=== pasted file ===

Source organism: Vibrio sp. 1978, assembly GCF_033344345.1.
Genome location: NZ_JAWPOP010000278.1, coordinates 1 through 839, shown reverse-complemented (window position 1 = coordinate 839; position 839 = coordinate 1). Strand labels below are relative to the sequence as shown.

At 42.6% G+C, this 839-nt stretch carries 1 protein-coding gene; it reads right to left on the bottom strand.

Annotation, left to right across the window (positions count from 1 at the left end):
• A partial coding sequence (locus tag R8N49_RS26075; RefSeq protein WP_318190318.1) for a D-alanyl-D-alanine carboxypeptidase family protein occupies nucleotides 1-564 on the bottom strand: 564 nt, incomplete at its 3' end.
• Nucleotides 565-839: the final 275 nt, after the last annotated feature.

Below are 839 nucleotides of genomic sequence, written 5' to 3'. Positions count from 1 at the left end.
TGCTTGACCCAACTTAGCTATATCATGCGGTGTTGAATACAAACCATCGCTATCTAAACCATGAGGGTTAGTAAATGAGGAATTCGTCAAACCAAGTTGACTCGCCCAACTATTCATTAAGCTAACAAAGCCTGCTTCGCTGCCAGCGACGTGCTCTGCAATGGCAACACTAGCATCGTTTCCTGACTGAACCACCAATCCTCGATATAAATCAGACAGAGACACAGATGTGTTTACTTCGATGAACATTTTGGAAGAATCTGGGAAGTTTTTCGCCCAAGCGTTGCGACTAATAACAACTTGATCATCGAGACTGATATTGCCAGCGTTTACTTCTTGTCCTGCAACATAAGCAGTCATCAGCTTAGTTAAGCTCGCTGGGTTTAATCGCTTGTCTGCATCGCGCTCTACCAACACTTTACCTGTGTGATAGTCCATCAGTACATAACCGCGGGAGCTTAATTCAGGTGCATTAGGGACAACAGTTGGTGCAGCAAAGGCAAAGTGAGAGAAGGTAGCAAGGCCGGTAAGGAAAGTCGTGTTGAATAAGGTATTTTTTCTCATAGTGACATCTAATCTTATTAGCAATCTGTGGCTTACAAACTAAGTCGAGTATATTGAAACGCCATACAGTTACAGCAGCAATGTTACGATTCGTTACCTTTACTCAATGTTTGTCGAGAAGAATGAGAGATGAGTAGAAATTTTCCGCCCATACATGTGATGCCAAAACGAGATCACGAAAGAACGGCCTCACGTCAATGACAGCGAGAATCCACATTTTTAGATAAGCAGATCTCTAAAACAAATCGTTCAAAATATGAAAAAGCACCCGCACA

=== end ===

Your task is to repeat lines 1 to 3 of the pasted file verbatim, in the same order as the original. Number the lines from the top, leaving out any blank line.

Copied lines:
Source organism: Vibrio sp. 1978, assembly GCF_033344345.1.
Genome location: NZ_JAWPOP010000278.1, coordinates 1 through 839, shown reverse-complemented (window position 1 = coordinate 839; position 839 = coordinate 1). Strand labels below are relative to the sequence as shown.

At 42.6% G+C, this 839-nt stretch carries 1 protein-coding gene; it reads right to left on the bottom strand.